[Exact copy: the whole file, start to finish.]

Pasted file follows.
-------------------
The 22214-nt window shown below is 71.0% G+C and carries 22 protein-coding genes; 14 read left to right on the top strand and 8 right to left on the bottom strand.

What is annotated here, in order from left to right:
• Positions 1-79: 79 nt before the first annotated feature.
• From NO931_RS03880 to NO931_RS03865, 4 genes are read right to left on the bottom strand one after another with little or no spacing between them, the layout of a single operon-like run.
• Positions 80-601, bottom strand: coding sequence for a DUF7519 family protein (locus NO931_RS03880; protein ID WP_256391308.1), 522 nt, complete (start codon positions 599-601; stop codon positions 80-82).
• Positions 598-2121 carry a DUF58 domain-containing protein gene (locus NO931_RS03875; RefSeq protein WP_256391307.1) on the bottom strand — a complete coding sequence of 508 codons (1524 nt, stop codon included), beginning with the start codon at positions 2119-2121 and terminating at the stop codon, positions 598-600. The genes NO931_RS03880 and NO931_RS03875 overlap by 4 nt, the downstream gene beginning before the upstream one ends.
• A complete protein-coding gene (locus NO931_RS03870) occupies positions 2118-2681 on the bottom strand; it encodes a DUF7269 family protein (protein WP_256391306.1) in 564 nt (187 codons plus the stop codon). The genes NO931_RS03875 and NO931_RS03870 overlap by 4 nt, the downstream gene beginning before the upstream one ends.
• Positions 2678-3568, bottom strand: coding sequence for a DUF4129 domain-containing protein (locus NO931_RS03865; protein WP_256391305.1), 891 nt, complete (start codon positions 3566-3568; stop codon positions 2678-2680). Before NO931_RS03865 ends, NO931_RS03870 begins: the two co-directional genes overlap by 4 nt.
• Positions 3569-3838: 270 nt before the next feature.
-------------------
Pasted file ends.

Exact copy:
The 22214-nt window shown below is 71.0% G+C and carries 22 protein-coding genes; 14 read left to right on the top strand and 8 right to left on the bottom strand.

What is annotated here, in order from left to right:
• Positions 1-79: 79 nt before the first annotated feature.
• From NO931_RS03880 to NO931_RS03865, 4 genes are read right to left on the bottom strand one after another with little or no spacing between them, the layout of a single operon-like run.
• Positions 80-601, bottom strand: coding sequence for a DUF7519 family protein (locus NO931_RS03880; protein ID WP_256391308.1), 522 nt, complete (start codon positions 599-601; stop codon positions 80-82).
• Positions 598-2121 carry a DUF58 domain-containing protein gene (locus NO931_RS03875; RefSeq protein WP_256391307.1) on the bottom strand — a complete coding sequence of 508 codons (1524 nt, stop codon included), beginning with the start codon at positions 2119-2121 and terminating at the stop codon, positions 598-600. The genes NO931_RS03880 and NO931_RS03875 overlap by 4 nt, the downstream gene beginning before the upstream one ends.
• A complete protein-coding gene (locus NO931_RS03870) occupies positions 2118-2681 on the bottom strand; it encodes a DUF7269 family protein (protein WP_256391306.1) in 564 nt (187 codons plus the stop codon). The genes NO931_RS03875 and NO931_RS03870 overlap by 4 nt, the downstream gene beginning before the upstream one ends.
• Positions 2678-3568, bottom strand: coding sequence for a DUF4129 domain-containing protein (locus NO931_RS03865; protein WP_256391305.1), 891 nt, complete (start codon positions 3566-3568; stop codon positions 2678-2680). Before NO931_RS03865 ends, NO931_RS03870 begins: the two co-directional genes overlap by 4 nt.
• Positions 3569-3838: 270 nt before the next feature.